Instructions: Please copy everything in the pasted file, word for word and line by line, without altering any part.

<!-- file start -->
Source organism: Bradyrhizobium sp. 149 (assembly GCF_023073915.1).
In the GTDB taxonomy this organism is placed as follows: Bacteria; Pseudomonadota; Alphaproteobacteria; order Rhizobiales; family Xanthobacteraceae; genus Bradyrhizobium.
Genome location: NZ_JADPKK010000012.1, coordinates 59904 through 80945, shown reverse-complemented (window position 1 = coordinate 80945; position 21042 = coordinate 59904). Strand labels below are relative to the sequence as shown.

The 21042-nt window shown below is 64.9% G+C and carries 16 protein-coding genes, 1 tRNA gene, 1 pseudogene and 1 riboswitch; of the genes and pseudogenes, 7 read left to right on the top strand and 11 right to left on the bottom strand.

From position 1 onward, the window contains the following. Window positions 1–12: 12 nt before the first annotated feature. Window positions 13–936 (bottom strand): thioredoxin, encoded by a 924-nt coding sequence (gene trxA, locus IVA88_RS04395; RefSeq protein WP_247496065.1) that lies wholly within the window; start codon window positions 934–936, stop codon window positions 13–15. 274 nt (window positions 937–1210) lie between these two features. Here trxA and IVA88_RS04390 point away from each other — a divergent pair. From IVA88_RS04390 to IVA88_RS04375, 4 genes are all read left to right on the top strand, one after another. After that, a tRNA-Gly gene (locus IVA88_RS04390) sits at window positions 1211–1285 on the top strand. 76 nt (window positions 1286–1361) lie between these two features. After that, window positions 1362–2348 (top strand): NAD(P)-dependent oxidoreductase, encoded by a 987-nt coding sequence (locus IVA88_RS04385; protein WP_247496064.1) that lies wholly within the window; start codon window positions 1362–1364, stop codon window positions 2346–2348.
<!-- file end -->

Source organism: Bradyrhizobium sp. 149 (assembly GCF_023073915.1).
In the GTDB taxonomy this organism is placed as follows: Bacteria; Pseudomonadota; Alphaproteobacteria; order Rhizobiales; family Xanthobacteraceae; genus Bradyrhizobium.
Genome location: NZ_JADPKK010000012.1, coordinates 59904 through 80945, shown reverse-complemented (window position 1 = coordinate 80945; position 21042 = coordinate 59904). Strand labels below are relative to the sequence as shown.

The 21042-nt window shown below is 64.9% G+C and carries 16 protein-coding genes, 1 tRNA gene, 1 pseudogene and 1 riboswitch; of the genes and pseudogenes, 7 read left to right on the top strand and 11 right to left on the bottom strand.

From position 1 onward, the window contains the following. Window positions 1–12: 12 nt before the first annotated feature. Window positions 13–936 (bottom strand): thioredoxin, encoded by a 924-nt coding sequence (gene trxA, locus IVA88_RS04395; RefSeq protein WP_247496065.1) that lies wholly within the window; start codon window positions 934–936, stop codon window positions 13–15. 274 nt (window positions 937–1210) lie between these two features. Here trxA and IVA88_RS04390 point away from each other — a divergent pair. From IVA88_RS04390 to IVA88_RS04375, 4 genes are all read left to right on the top strand, one after another. After that, a tRNA-Gly gene (locus IVA88_RS04390) sits at window positions 1211–1285 on the top strand. 76 nt (window positions 1286–1361) lie between these two features. After that, window positions 1362–2348 (top strand): NAD(P)-dependent oxidoreductase, encoded by a 987-nt coding sequence (locus IVA88_RS04385; protein WP_247496064.1) that lies wholly within the window; start codon window positions 1362–1364, stop codon window positions 2346–2348.